- Susan Ivanova in Babylon 5; a stoic, no-nonsense soldier who even goes down in legend as Ivanova the Strong.
- The Hogan's Heroes episode "A Russian Is Coming" featured Igor Piotkin, a downed Russian pilot who was strong but not very intelligent.
- Invoked in The Sopranos: A one-legged very strong-minded Svetlana remarks that Americans don't know what a real problem is: they live an easy existence compared to the average miserable life in Russia/USSR and yet they are wimpy complainers. And then there is Valery, a Russian ex-Spetnaz who seemingly gets his throat crushed and his head shot, yet still manages to escape into the pine barrens, never to be seen again.
- Sergei Malatov from The Wire claims that American prisons are not real prisons as he has been a "guest" in the actually harsh Ukrainian/Soviet ones.
In my country, I was in jail 4 years. In my country... this is not prison. This is nothing.
- Asserted by prisoner Nikolai Stanislofsky in Oz. After seven years in a Russian gulag, he expects no trouble from Oz. He didn't expect Ryan O'Reily.
- Invoked in an early episode of Law & Order: Special Victims Unit featuring a Russian Femme Fatale (and sodomy with a banana) — one character actually said that any woman who had survived for any length of time in The New Russia couldn't be anything but a self-preserving borderline sociopath.
- Danger 5. Spoofed with Action Girl Ilsa, who shrugs off being whipped by Nazi torturers. "This is nothing compared to Siberia." Later when facing doppelgangers of the team, the fake Claire is exposed by a test that plays on her emotions, but it's noted that the test won't work on Ilsa as "Russians don't have emotions".
- Star Trek: The Next Generation's Worf, while already strong as a Klingon, likely got the strength to survive the alien of the week from his adopted Russian parents. He even mentioned that his father took him camping in the Urals during his childhood.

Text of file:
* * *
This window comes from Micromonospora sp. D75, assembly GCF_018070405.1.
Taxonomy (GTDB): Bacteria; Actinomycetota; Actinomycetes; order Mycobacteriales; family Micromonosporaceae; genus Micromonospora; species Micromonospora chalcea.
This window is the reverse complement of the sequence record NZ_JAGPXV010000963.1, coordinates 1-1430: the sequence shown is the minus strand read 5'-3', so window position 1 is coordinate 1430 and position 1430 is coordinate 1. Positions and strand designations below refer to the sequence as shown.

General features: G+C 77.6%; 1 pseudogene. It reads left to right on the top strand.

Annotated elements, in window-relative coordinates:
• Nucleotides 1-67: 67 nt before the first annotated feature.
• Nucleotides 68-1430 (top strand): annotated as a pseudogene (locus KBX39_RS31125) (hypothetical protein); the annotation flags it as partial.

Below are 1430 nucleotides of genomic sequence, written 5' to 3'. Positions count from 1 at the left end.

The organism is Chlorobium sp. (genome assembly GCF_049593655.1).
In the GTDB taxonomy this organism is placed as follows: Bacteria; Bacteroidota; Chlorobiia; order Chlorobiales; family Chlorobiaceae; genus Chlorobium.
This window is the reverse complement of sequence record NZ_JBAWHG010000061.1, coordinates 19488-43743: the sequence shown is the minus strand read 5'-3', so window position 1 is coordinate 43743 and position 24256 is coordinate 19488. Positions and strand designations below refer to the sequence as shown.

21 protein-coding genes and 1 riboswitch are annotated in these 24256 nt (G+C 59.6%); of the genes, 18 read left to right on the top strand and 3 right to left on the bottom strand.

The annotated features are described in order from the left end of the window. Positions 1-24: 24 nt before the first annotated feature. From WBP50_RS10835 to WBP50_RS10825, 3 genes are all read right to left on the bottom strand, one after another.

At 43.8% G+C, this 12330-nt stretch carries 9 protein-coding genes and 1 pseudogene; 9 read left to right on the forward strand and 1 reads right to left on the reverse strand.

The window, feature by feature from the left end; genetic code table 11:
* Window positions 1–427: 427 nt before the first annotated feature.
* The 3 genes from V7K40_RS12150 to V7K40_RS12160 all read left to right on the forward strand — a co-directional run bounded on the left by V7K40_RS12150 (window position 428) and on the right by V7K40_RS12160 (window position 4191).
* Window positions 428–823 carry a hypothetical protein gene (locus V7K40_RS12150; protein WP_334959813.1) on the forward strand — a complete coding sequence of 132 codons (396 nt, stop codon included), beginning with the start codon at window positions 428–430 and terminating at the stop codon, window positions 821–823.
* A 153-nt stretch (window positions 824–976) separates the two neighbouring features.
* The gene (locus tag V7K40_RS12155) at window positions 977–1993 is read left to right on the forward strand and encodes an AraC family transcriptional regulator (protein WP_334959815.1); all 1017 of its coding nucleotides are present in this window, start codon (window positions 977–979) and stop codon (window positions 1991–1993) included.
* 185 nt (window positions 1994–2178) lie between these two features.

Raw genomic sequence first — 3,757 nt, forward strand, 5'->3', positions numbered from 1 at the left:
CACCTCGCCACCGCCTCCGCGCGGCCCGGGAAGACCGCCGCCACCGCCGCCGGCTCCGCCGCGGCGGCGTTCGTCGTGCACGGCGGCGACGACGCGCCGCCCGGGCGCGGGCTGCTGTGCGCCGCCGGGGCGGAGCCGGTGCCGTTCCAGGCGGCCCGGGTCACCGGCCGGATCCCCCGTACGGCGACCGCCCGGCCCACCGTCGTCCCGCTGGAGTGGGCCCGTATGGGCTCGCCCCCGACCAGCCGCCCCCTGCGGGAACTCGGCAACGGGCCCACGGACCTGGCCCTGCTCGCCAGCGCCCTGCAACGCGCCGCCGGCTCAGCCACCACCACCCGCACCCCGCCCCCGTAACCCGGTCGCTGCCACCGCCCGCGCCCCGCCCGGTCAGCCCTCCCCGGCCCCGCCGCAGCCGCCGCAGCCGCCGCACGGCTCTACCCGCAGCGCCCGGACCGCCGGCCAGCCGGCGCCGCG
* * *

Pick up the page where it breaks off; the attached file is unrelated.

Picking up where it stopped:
- Red from Orange Is the New Black is one of the most badass inmates and effectively the boss of them in season one.
- In The West Wing episode Galileo (S 2 E 9) Bartlett berates the Russian Ambassador for being stubborn, and asks where she gets the nerve. Her reply: 'A long harsh winter, mister President'.
- Vladimir and Anatoly Ranskahov in Daredevil do start off as this trope when it comes to dealing with the man in the mask, but they are no match for Wilson Fisk. Lampshaded when James Wesley visits their taxi company's garage on Fisk's behalf to solicit an offer.
James Wesley: [motions to a nasty cut on Anatoly's forehead] Oof. Those look like they hurt.Anatoly Ranskahov: I've had worse.James Wesley: I know how much your people delight in extolling the amount of pain they can endure but, maybe next time you could try ducking?
- A running gag in some MMA studios is that any technique can be made to sound more badass by prepending a nationality, usually Russian (but sometimes Brazilian) to it. So a boring old armbar and triangle choke become an awesome Russian armbar and Brazilian triangle choke.
- WWE's Vladimir Kozlov (technically, he's Ukranian, but still.)
- NXT/WWE talent Alexander Rusev (who's actually Bulgarian).
- Years before Kolzov and Rusev were even twinkles in the eyes of their parents, the WWF had a feared Russian wrestler in Nikolai Volkoff, a Croatian, Yugoslavia native who – when he began his most famous gimmick – adopted Moscow, Russia, as his home. During the early years of his gimmick, in the mid-to-late 1970s when he was a top contender for Bruno Sammartino's WWF title, he demonstrated his brute strength by crushing apples with his bare hands during television interviews. The strength aspect was de-emphasized during his 1980s run; it was still implied that he was strong and that he gained it while a youth in his "homeland" Soviet Union, but that took a back seat to his outspoken hate for America and his infamous pre-match singing of the Soviet National Anthem.